In the midst of the new coronavirus pandemic, many organizations have implemented mandatory work-from-home routines in order to stay safe. That means, majority of us are dealing with unusual challenges for the first time. But for me, the first day of lockdown in Laos happened to also be my first day of joining UNDP.
Imagine that you neither know about what you are to expect from your first few weeks in a new position, nor who your colleagues will be. Clearly, I have never once been exposed to such a situation before in my professional life, where I was scheduled to meet my new colleagues and participate in orientation sessions virtually.
Just like many other circumstances, there are both pros and cons. But for a month, there were several things that I thought I would have encountered, yet I met with certain events that were very much to my surprise.
Who wouldn’t enjoy the flexibility of your work schedule, being able to take a break anytime you wanted, or having lunch during unconventional times to suit your own liking. I could wear any kind of outfits I felt most comfortable in, while spending more time with my family, exercise and cook for my son. I didn’t have to commute or be stuck in rush hour traffic before reaching the office, and didn’t have to sit at the same place. As long as I could get the job done, everything else just seemed to be great.
Well to be completely honest, those wonderful things aren’t always pleasant and can be extremely distracting when it comes to self-discipline. The urges to do the various household activities and chores can drag away so much attention, especially when you need to complete some rather urgent tasks. On the contrary, there can be less distinction between work and personal life, occasionally making it harder for me to shut down and end up overworking as a result.
Given the timing and my background in health, there had also been new challenges for me to take on. I had the chance to contribute my knowledge to two new project proposals in response to COVID-19. We had to learn about the support needed for provincial health preparedness and capacities, including at points of entry to identify, assess, prepare and manage quarantine centers and the establishment of isolation facilities in the coming months.
Furthermore, I had the opportunity to provide inputs for the drafting of our medical waste management proposal. It was on the improvement of capacities at the provincial and district levels and the increase of access to information on COVID-19, alongside proper medical waste management for communities, with a special focus on the vulnerable including the poor, women, ethnic minorities, youth and people with disabilities. Therefore, I was able to be acquainted and work with different people from different organizations, such as through the coordination I was tasked with to carry out between the Lao Ministry of Health and partners, in order to find out about the current situation.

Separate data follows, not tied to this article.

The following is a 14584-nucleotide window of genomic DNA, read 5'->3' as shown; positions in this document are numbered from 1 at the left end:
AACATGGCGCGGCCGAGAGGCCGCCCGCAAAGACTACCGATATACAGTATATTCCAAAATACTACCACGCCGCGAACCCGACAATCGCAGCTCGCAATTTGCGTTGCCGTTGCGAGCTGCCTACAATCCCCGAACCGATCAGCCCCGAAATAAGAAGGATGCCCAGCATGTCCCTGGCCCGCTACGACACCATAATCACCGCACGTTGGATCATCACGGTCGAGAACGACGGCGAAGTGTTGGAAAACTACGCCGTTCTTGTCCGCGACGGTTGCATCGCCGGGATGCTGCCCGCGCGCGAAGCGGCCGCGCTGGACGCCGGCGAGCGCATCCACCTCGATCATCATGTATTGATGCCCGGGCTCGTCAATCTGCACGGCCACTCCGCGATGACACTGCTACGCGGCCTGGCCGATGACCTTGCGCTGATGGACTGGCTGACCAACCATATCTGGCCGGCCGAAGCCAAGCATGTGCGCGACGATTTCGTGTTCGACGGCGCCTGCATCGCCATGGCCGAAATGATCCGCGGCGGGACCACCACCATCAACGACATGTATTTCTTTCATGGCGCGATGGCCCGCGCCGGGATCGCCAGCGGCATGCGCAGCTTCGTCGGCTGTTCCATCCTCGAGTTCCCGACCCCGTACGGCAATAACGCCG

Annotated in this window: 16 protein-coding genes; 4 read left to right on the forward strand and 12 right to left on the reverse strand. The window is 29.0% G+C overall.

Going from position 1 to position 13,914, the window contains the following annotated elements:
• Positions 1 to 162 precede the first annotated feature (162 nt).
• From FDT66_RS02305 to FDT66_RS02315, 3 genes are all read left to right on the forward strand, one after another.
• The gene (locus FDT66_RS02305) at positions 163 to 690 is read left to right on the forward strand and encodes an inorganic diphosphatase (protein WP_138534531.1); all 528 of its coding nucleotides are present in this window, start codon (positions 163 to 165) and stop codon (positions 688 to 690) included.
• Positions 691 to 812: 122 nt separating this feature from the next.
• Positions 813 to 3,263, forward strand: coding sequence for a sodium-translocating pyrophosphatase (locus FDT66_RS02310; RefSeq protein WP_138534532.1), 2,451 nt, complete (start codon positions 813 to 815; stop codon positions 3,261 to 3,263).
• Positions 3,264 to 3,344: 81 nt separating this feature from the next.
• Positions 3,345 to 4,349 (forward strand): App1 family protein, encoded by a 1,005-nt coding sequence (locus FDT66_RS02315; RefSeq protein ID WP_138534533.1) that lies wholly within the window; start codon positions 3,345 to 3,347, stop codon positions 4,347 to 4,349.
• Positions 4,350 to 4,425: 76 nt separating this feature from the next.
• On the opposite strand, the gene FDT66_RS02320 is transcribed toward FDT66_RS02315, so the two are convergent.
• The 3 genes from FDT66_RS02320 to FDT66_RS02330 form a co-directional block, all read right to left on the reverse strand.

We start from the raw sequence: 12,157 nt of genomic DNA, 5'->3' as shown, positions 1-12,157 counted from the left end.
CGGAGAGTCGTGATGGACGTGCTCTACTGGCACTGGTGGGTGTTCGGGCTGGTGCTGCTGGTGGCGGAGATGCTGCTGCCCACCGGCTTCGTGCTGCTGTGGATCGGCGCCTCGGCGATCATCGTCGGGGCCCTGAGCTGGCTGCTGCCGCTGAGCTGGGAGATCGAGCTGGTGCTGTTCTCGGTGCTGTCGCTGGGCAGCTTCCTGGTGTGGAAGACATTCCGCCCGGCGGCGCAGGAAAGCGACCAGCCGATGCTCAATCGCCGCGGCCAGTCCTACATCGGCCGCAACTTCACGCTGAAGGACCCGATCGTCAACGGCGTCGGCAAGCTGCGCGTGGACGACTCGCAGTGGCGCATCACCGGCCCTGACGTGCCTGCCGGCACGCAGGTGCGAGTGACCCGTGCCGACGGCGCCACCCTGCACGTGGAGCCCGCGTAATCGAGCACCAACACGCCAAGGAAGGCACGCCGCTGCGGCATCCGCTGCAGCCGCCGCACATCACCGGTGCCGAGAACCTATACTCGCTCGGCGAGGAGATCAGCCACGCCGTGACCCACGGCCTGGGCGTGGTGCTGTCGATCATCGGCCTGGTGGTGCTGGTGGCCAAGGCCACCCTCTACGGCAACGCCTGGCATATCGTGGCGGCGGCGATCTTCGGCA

Establishing trust and developing relationships with colleagues and partners hasn’t been easy. Well, at least it’s not the most ideal way to do so as a new staff. Being physically distant from co-workers the entire day isn’t at all helpful when you need guidance or advice on new and unfamiliar issues. It’s more than just when you are having problems using new tools, or need to learn about what each platform is functioned for, but more about the sense of being in each other’s company. Especially when there are urgent matters, being away from everyone is even more overwhelming because I still have so much to learn. Making video or phone calls aren’t the same as knocking on your colleagues’ door to ask for advice, or just to unwind a little over a quick cup of coffee after a series of back-to-back meetings.
However, I have been receiving amazing support from our colleagues in helping me move forward and settling in. I am extremely grateful to have been assigned a work buddy, who has generously shared her own experiences of when she first onboarded, along with great tips on how to identify and prioritize tasks, as well as learning opportunities to consider. She was also sincerely opened to help whenever I felt concerned and willing to guide me with whatever she could.
The introduction of new and modern technology, enabled me to get creative with how I interacted with my peers. Additionally, the team organized a weekly local staff “check-in” sessions, to update on our lives, as well as regular unit team meetings to touch bases with one other. With that, I have been able to avoid feeling disconnected whilst literally not being in the same location as everyone else.
While loneliness can be a problem for people who work remotely, making it a priority to schedule virtual events is all the more worthwhile when you have a great team to overcome the challenges together. The highlight of the whole journey was the fact that, our country office took the initiative to organize a virtual Lao New Year celebration via a video-conferencing platform. We had team members singing and performing from their homes to keep our spirits up and the atmosphere was unlike anything else I’ve known before. After such an interesting experience, I am even more excited to finally see everyone in person, once the lockdown measures are lifted.
Khanphoungeune Volaot, Programme Analyst, Governance Unit, UNDP Lao PDR
The views expressed in this article are those of the author alone and not the United Nations Development Programme.